Moldovan President Maia Sandu has recently given an interview to the Washington Post in which she has expressed her view on relations with neighboring Ukraine, Russia’s war against it, and why she thinks it’s essential for her country to become a member of the European Union.
In the piece published on Oct. 6, she said: “We have condemned the Russian aggression against Ukraine from the very first day. One year ago, none of us would have thought we would have a full-fledged war in Europe. Ukraine is fighting for the free world and is also defending us.”
She acknowledged: “The war has created a lot of pain for Ukraine, but Moldova has also been affected significantly…. It has caused the energy crisis which is affecting Moldova. Because of this war, we have high inflation and today Moldovans pay a price for gas seven times higher than last year. We are also paying a higher price for electricity. Moldova is not a rich country, which means that in people’s budgets, the share of spending on energy and on food is very high.”
The Moldovan president stressed, “We all want this war to end as soon as possible and Ukraine to recover its territories.”
Sandu also confirmed that Russia’s aggression against Ukraine has caused Moldova to abandon its traditional neutral status.
“Unfortunately, Russian propaganda has been trying to mislead people in Moldova that neutral means you should not have a defense sector, or you should not invest in your defense sector, which is not true,” she elaborated. “In the constitution it says that we are a neutral country. At the same time, it says that the country should have an army and the army should be able to defend the country. So, we are saying that because of the war in Ukraine, we should be more concerned about our security and should invest more than we invested in the past in our defense sector.”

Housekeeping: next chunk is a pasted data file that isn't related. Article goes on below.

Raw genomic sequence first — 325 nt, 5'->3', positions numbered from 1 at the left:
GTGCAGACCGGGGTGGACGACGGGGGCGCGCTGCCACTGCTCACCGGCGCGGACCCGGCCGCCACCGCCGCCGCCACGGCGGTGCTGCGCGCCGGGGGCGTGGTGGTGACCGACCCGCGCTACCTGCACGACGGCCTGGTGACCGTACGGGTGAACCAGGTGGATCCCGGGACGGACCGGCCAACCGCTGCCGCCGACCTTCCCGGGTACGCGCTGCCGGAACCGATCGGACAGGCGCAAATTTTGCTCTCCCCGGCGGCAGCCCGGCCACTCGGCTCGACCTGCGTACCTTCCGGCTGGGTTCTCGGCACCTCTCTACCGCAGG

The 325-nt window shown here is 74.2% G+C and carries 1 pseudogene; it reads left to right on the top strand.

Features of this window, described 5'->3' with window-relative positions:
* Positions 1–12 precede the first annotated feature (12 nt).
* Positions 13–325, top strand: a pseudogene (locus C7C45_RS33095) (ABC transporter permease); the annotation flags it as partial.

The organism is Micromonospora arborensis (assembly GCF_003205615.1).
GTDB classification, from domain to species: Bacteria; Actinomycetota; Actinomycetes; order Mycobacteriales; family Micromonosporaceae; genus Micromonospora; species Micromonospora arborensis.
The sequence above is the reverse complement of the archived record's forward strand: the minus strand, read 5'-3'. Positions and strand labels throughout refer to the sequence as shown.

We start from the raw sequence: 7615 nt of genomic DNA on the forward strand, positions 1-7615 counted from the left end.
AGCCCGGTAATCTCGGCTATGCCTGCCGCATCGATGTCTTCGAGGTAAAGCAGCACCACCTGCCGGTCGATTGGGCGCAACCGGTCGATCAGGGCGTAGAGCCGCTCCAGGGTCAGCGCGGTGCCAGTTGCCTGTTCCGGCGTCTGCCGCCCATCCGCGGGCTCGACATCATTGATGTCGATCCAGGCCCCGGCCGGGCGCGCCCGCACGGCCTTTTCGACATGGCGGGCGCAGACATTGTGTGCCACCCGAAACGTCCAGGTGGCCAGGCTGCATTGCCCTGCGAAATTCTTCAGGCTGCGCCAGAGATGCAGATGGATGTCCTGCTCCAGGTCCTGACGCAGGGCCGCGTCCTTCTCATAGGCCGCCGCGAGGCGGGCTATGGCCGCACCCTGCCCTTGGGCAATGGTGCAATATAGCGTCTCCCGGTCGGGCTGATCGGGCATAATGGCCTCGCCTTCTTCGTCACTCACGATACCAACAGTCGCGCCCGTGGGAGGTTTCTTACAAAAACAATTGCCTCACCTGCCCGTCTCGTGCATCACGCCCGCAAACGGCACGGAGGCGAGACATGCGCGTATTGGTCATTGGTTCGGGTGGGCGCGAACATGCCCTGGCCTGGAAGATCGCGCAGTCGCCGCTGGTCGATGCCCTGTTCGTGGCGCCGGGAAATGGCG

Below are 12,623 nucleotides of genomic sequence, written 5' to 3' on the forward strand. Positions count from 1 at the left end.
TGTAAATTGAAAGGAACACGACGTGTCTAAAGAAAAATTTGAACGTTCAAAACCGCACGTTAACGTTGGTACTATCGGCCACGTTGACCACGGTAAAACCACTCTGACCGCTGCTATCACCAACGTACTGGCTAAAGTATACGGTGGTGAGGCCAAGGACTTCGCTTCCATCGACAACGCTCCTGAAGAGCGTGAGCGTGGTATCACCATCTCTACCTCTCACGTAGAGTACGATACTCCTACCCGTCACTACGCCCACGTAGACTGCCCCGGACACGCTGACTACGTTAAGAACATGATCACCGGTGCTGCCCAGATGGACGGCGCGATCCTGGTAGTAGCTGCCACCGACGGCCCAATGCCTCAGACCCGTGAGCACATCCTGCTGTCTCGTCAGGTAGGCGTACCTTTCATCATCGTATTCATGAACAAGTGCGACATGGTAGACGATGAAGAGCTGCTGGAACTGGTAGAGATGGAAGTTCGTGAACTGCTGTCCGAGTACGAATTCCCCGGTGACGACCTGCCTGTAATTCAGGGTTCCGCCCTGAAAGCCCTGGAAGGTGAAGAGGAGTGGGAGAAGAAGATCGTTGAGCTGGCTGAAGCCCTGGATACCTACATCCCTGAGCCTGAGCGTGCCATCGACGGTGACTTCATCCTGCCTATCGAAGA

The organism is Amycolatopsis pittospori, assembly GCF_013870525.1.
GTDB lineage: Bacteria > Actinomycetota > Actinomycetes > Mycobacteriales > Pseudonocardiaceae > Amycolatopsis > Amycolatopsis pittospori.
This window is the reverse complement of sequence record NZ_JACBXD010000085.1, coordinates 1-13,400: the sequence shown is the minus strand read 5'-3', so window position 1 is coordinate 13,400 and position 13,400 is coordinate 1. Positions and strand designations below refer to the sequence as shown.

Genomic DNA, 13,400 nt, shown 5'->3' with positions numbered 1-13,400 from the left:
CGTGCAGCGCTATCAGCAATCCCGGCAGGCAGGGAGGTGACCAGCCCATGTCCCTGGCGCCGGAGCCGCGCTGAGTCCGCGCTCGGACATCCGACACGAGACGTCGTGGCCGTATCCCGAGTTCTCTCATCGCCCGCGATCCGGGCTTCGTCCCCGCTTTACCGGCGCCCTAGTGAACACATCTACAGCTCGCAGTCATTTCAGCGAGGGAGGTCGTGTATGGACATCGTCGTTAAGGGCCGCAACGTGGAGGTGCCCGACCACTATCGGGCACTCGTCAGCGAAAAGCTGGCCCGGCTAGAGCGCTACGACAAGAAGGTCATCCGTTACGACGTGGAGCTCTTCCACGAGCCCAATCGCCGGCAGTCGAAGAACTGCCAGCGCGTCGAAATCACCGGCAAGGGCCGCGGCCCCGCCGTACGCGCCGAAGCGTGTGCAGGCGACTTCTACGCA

Asked what’s the most important thing to her personally, Sandu replied: “I do believe that our chance to survive as a democracy — and democracy is very important to us — is to integrate into the European Union. We want to stay part of the free world.”
She revealed that her presidential salary is less than 1,000 euros a month. “It’s a poor country,” she explained.
So, what made her run for office?
“The choice was that I either leave the country or try to change things. I never planned to become a politician, but seeing so many corrupt people in politics, and [seeing] corruption seeping into state institutions, there was no future for this country…. I just felt it was my duty to try. I love this country [Moldova].
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